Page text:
What do Brian May, Bo Diddley and Melvyn Hiscock (who?) have in common? That's right, they all made their own guitars. And while Brian and Bo twang around on their custom jobs Melvyn Hiscock has written a jolly good book on how to make your very own electric guitar and has called it, surprisingly enough, 'Make Your Own Electric Guitar'.
Basically, it's a sort of step-by-step guide on how to make your own custom guitar with the minimum of hassles and the best results, and unlike many other books of this type it doesn't have an overwhelming technical approach which scares you off before you get saw to wood. In fact, it is quite readable and even quite funny in places. The really nice thing about the book, apart from the ease with which everything is explained, is that a lot of the methods shown use fairly ordinary household tools (no not the watering can you fool) and tells you what you are going to need at the beginning rather than half way through. Anyone who is familiar with DIY books/manuals of any type will recognise that feeling of complete despair when you get halfway through chapter 152 and up to your eyeballs in glue and clamps when you suddenly read that the next stage involves a Scrungeworthy's patented thrucket valve clamp. Also unusual for a DIY guide, Melvyn is at pains to state that it's a lot cheaper on the whole and saves an awful lot of grief if you just go and buy a guitar. However, if you are still certain that you want to go through with your foolhardy idea about making the ultimate axe, then this book seems to offer a thorough enough guide.
Make Your Own Electric Guitar is published by Pengelly Mullikan for £5.95.
Whilst dragging my hung-over body around the Messe at Frankfurt I stumbled onto a stand specialising in Metronomes, Tuners and the like. One of them was cunningly disguised as a digital wristwatch and I was surprised to find that it was already on sale in the UK via Summerfields. I am now sporting a sample on my wrist and if you've a couple of minutes to spare I'll tell you about it.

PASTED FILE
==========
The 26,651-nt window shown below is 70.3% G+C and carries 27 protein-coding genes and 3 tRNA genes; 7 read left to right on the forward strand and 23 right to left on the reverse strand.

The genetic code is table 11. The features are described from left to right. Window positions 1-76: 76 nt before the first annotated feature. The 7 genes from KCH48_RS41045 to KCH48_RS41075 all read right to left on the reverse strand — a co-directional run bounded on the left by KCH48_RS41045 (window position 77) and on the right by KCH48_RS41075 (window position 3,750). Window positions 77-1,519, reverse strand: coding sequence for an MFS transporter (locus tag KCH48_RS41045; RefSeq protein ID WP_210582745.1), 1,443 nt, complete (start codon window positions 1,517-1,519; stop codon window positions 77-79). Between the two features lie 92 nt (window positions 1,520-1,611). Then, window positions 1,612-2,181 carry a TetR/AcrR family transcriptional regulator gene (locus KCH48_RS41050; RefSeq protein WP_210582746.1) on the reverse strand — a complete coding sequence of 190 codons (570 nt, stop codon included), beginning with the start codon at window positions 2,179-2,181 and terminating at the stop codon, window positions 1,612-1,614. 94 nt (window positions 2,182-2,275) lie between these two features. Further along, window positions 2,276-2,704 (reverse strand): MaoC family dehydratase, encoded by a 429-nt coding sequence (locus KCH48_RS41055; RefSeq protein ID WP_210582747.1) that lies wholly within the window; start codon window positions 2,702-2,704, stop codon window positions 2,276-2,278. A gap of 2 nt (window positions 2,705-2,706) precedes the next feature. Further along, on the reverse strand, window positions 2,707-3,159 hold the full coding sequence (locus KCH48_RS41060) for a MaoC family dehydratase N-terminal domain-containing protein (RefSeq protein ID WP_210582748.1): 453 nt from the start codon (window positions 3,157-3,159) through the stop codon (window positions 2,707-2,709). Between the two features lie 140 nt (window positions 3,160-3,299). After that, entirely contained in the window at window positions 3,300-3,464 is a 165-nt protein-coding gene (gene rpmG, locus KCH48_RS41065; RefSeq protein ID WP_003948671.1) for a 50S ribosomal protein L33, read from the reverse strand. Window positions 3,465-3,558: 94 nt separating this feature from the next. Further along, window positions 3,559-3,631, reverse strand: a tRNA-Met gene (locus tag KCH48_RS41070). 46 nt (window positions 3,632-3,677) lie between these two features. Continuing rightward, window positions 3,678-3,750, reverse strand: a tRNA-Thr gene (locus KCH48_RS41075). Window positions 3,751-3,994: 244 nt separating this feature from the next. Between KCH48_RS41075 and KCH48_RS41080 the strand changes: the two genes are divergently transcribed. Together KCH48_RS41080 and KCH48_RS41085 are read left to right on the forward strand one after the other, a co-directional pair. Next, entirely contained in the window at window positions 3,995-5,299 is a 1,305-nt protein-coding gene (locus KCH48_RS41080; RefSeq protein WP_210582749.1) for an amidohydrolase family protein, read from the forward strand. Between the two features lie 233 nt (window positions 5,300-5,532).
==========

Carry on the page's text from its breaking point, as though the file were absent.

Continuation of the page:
Ostensibly Metrina Multi is a rectangular, multi function, typically Japanese watch. However it has a socket for an earpiece (unfortunately too small for Walkman-type 'phones) and this allows private hearing since it cuts out the speaker built into the watch.
As a watch it will conveniently tell you the time, work as a sophisticated stopwatch and wake you up at least once a day. As a metronome it will pulse out rhythm, with or without a downbeat and work in all the usual time signatures. (The down beat has a sharper tone.) It also has a base tone for tuning purposes which may be adjusted either from C to B in semitones or, whilst viewing the Hertz in the window, may be adjusted backwards or forwards in single digits for more critical tuning purposes. (The note itself will of course be outputted through the earpiece or the watch itself.)
It works very well in all modes but I'm not too sure how much use it would be to a drummer. After all for practice purposes he needs to wave his arms around and, if they are attached to his ear via the phones, complications could result. Of course he would always take the Metrina off his wrist while he's executing his paradiddles.
Seriously though this would prove to be a handy tool for any musician, but perhaps more suited to a studio player. At £45 it's not cheap, but certainly unique.
Following hot on the heels of the Rolling Stones American TV special, another rumour is circulating about the Stones' new project The Biff Hitler Trio! The trio's line up supposedly has Alan Rogan, Keith Richard's roadie, or Ronnie Wood on bass, Chuck Lavell on piano, Don Covay, Jimmy Cliff or Bobby Womack on vocals, Charlie Watts on drums and piano and Keef on guitar. The Trio are also rumoured to be jetting between Paris and New York recording an album and a tour is on the cards.
Whether or not any of this is at all true has yet to be seen but if in six months time you're sitting there thinking what a complete load of cobblers it is, I saw it in a French newspaper and so take no responsibility. You can't believe a thing the French say anyway...